Typically, when one does not have facts, they attack from an emotional stance. And, the ban on DDT was done, we now know, from use of emotionalism and junk science. All the propaganda here on how DDT didn’t wipe out malaria and thinning of bird eggshells is not factual, but the continuance of the propaganda around DDT. IF you had taken the time to investigate the facts provided in the film, you could not find yourself repeating such nonsense! And to say that DDT was not banned in Africa, is not totally true. What is true is that they are told IF they use it they will not receive aid from the Unites States. Have you ever heard of “dystopia”? Here: Wikipedia notes:
    “A dystopia (from Ancient Greek: dys: bad-, ill- and Ancient Greek: topos: place, landscape) (alternatively, cacotopia,[1] or anti-utopia) is, in literature, an often futuristic society that has degraded into a repressive and controlled state, often under the guise of being utopian. This is what the environmental movement that started with the ban on DDT has in store for us! I know it is a stretch to question for yourself and investigate for yourself the truth .. but give it a try. Stop denying the truth about DDT! It is safe for humans and birds alike. It only kills blood sucking insects.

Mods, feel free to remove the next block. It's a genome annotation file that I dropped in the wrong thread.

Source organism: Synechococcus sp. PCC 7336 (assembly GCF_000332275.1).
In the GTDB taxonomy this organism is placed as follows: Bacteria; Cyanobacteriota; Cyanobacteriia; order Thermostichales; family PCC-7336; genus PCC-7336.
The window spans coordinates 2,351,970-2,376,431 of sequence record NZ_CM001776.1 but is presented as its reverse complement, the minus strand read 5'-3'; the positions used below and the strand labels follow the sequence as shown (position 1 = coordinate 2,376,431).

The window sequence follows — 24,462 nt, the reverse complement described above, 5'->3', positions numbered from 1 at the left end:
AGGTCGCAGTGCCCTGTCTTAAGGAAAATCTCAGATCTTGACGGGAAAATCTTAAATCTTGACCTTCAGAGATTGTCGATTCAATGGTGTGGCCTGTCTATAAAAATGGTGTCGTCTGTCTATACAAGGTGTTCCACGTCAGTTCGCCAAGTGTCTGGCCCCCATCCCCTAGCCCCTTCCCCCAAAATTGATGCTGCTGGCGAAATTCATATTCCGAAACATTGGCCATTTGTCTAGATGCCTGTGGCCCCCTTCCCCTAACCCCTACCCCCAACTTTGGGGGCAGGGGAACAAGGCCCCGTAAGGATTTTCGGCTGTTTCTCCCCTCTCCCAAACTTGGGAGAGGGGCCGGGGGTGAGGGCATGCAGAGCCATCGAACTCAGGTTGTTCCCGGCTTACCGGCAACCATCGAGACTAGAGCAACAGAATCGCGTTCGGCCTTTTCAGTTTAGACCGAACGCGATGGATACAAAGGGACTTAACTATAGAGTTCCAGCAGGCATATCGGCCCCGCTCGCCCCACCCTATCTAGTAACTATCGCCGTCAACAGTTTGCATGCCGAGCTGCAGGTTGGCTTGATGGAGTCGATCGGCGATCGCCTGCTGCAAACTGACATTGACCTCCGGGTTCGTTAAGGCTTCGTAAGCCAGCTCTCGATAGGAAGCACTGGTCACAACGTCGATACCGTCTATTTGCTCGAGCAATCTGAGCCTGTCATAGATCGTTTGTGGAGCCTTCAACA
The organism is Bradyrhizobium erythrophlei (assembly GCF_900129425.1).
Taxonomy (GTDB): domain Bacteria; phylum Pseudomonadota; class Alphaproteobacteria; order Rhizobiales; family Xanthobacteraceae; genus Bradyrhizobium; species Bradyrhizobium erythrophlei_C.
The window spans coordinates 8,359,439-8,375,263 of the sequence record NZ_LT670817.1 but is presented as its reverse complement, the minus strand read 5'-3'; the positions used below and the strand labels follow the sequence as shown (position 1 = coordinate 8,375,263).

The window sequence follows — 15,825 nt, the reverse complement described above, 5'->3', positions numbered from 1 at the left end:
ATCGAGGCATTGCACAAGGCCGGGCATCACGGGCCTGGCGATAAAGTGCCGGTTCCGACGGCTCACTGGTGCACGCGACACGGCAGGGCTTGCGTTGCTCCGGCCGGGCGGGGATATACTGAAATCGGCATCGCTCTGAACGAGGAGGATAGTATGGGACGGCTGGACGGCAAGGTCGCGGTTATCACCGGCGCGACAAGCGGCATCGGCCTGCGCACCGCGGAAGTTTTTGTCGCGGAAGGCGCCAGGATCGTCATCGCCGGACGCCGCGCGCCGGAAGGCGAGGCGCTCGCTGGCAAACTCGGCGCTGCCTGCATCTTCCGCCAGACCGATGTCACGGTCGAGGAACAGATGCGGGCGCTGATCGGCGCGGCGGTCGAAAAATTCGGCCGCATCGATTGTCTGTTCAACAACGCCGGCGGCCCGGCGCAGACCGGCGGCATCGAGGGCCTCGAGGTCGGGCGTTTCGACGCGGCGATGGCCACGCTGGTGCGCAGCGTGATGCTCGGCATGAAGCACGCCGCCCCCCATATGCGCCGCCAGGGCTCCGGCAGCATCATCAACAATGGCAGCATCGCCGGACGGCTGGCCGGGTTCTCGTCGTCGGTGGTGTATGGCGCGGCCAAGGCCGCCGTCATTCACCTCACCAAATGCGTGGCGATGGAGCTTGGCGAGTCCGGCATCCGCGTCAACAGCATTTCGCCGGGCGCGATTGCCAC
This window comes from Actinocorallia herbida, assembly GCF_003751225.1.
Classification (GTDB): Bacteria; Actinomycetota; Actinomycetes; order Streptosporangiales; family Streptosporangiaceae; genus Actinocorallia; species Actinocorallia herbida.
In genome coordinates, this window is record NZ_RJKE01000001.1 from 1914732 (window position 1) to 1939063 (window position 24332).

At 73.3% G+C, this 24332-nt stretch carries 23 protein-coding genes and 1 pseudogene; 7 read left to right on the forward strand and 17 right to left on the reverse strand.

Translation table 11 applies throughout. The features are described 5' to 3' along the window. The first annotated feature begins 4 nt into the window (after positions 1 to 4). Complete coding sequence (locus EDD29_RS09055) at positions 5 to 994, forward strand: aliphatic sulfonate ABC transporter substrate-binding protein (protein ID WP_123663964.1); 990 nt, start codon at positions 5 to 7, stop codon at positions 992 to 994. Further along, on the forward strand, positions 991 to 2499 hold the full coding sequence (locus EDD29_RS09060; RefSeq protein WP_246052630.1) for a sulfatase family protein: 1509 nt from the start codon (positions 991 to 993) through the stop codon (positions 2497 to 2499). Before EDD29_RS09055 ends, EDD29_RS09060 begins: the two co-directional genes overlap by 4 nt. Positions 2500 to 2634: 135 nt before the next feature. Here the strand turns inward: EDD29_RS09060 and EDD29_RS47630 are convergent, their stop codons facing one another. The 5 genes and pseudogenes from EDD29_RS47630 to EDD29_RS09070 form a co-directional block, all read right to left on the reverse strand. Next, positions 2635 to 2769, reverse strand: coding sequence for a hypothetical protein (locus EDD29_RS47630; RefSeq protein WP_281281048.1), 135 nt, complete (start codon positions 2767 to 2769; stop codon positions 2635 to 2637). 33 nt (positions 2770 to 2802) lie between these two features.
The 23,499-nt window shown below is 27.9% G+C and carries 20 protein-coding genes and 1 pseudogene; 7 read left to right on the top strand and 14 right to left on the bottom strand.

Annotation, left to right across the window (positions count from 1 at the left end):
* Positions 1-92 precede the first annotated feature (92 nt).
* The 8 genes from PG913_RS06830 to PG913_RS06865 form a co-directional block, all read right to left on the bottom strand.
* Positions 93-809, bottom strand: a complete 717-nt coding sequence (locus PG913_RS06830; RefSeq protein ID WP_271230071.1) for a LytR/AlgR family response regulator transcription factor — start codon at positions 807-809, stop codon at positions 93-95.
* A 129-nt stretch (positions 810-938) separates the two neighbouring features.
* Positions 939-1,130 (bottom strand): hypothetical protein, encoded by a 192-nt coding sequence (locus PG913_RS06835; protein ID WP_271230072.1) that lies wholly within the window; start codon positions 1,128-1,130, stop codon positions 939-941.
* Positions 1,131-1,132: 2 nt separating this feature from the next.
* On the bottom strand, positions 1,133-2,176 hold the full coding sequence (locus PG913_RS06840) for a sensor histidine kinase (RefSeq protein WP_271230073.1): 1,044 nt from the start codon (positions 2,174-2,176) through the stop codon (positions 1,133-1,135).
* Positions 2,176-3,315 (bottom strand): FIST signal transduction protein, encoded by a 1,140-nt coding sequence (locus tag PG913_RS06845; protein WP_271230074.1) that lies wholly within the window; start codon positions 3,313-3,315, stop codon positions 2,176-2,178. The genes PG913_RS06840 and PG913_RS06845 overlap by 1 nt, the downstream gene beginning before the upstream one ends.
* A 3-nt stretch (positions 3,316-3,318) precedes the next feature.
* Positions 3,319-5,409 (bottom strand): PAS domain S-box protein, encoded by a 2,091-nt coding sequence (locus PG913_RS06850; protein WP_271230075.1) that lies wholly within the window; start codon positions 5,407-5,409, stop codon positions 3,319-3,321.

I applaud anyone who will check out http://www.3billionandcounting.com and find the facts for themselves.

    Like

  99. […] This post was mentioned on Twitter by Howard Stern Tweets, Alltop Education. Alltop Education said: “3 billion and counting” — the errors one makes when using Howard Stern as a science advisor http://bit.ly/bRwOgS […]